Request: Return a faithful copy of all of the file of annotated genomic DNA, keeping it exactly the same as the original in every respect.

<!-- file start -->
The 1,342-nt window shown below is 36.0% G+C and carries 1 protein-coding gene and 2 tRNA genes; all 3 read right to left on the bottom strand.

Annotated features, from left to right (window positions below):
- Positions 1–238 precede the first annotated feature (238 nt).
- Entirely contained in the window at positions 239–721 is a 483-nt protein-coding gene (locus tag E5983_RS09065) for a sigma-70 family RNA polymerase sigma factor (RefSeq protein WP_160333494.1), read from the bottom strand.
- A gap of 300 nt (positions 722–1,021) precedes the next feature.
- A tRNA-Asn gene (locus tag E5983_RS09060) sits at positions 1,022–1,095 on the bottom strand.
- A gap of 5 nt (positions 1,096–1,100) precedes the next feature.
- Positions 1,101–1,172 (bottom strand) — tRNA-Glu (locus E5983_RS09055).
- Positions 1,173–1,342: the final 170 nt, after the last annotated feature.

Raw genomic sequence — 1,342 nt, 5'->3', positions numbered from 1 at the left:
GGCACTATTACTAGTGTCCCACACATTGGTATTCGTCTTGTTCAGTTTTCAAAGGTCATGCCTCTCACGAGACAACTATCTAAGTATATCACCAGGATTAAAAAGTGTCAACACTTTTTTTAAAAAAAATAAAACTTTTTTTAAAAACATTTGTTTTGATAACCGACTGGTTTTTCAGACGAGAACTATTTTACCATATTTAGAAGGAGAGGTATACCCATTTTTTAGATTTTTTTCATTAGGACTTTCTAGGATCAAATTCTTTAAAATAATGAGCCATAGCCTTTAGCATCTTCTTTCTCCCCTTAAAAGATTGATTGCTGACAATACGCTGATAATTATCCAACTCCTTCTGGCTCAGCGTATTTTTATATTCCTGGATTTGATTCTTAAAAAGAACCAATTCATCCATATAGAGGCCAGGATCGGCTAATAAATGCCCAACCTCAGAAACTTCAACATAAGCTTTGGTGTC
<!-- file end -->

The 1,342-nt window shown below is 36.0% G+C and carries 1 protein-coding gene and 2 tRNA genes; all 3 read right to left on the bottom strand.

Annotated features, from left to right (window positions below):
- Positions 1–238 precede the first annotated feature (238 nt).
- Entirely contained in the window at positions 239–721 is a 483-nt protein-coding gene (locus tag E5983_RS09065) for a sigma-70 family RNA polymerase sigma factor (RefSeq protein WP_160333494.1), read from the bottom strand.
- A gap of 300 nt (positions 722–1,021) precedes the next feature.
- A tRNA-Asn gene (locus tag E5983_RS09060) sits at positions 1,022–1,095 on the bottom strand.
- A gap of 5 nt (positions 1,096–1,100) precedes the next feature.
- Positions 1,101–1,172 (bottom strand) — tRNA-Glu (locus E5983_RS09055).
- Positions 1,173–1,342: the final 170 nt, after the last annotated feature.

Raw genomic sequence — 1,342 nt, 5'->3', positions numbered from 1 at the left:
GGCACTATTACTAGTGTCCCACACATTGGTATTCGTCTTGTTCAGTTTTCAAAGGTCATGCCTCTCACGAGACAACTATCTAAGTATATCACCAGGATTAAAAAGTGTCAACACTTTTTTTAAAAAAAATAAAACTTTTTTTAAAAACATTTGTTTTGATAACCGACTGGTTTTTCAGACGAGAACTATTTTACCATATTTAGAAGGAGAGGTATACCCATTTTTTAGATTTTTTTCATTAGGACTTTCTAGGATCAAATTCTTTAAAATAATGAGCCATAGCCTTTAGCATCTTCTTTCTCCCCTTAAAAGATTGATTGCTGACAATACGCTGATAATTATCCAACTCCTTCTGGCTCAGCGTATTTTTATATTCCTGGATTTGATTCTTAAAAAGAACCAATTCATCCATATAGAGGCCAGGATCGGCTAATAAATGCCCAACCTCAGAAACTTCAACATAAGCTTTGGTGTC